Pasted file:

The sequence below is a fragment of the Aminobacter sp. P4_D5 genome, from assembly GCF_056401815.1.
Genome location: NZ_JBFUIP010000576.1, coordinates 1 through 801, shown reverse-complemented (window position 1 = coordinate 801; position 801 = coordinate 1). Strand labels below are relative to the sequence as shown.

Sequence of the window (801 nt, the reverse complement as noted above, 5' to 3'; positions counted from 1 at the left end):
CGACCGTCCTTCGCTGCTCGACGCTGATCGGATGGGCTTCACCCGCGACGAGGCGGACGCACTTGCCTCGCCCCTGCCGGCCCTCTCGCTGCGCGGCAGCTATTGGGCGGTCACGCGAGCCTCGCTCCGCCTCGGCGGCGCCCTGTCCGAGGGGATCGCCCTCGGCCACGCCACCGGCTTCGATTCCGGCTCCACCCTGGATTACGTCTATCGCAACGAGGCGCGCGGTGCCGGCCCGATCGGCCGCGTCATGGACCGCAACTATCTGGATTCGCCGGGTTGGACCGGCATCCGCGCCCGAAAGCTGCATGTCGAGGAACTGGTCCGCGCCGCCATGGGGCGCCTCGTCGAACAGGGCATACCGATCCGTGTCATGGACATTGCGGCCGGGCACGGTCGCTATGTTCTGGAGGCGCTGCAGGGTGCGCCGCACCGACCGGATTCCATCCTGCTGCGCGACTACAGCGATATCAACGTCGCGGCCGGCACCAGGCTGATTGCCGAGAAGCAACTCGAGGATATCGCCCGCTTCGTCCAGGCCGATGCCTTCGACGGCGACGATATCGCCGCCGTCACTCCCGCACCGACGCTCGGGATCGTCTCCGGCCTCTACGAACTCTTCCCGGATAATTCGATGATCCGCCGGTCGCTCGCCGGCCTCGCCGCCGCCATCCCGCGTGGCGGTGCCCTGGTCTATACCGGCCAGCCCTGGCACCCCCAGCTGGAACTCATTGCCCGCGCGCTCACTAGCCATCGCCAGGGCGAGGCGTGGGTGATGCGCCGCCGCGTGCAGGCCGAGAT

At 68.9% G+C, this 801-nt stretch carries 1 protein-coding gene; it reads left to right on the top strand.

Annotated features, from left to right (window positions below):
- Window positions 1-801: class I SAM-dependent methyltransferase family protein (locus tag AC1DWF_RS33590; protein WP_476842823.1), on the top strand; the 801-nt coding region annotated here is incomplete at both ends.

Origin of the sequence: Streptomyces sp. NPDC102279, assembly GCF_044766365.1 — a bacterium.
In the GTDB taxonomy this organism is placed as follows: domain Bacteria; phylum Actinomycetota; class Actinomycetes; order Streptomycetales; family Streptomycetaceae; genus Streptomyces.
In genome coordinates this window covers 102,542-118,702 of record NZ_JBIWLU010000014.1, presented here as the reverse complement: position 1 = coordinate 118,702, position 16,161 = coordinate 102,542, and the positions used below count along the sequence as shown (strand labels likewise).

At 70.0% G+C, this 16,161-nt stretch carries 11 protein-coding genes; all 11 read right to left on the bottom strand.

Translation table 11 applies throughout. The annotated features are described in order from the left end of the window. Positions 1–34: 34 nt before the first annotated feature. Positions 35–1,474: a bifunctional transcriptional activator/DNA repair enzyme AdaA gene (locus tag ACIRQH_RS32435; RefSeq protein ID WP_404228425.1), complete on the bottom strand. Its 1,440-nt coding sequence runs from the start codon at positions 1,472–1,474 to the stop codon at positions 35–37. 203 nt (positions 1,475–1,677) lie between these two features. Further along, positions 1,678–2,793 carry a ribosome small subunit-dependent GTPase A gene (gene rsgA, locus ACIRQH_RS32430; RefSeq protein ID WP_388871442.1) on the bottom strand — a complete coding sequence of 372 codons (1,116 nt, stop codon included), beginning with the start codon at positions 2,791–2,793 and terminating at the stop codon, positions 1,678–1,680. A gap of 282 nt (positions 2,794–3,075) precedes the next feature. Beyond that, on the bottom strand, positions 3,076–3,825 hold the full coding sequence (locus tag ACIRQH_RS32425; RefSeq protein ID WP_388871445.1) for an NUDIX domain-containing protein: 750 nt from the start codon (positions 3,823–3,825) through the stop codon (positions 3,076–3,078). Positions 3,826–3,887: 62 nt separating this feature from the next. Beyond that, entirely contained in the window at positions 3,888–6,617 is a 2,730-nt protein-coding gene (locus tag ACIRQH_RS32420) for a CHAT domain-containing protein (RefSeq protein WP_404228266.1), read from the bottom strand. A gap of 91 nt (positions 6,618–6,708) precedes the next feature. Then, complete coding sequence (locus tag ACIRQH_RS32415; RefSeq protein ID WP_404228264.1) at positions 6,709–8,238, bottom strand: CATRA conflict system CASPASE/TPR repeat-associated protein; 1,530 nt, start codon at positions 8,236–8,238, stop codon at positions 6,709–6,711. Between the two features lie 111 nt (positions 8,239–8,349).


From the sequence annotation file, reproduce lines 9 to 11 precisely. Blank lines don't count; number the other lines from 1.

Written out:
In the GTDB taxonomy this organism is placed as follows: domain Bacteria; phylum Actinomycetota; class Actinomycetes; order Streptomycetales; family Streptomycetaceae; genus Streptomyces.
In genome coordinates this window covers 102,542-118,702 of record NZ_JBIWLU010000014.1, presented here as the reverse complement: position 1 = coordinate 118,702, position 16,161 = coordinate 102,542, and the positions used below count along the sequence as shown (strand labels likewise).

At 70.0% G+C, this 16,161-nt stretch carries 11 protein-coding genes; all 11 read right to left on the bottom strand.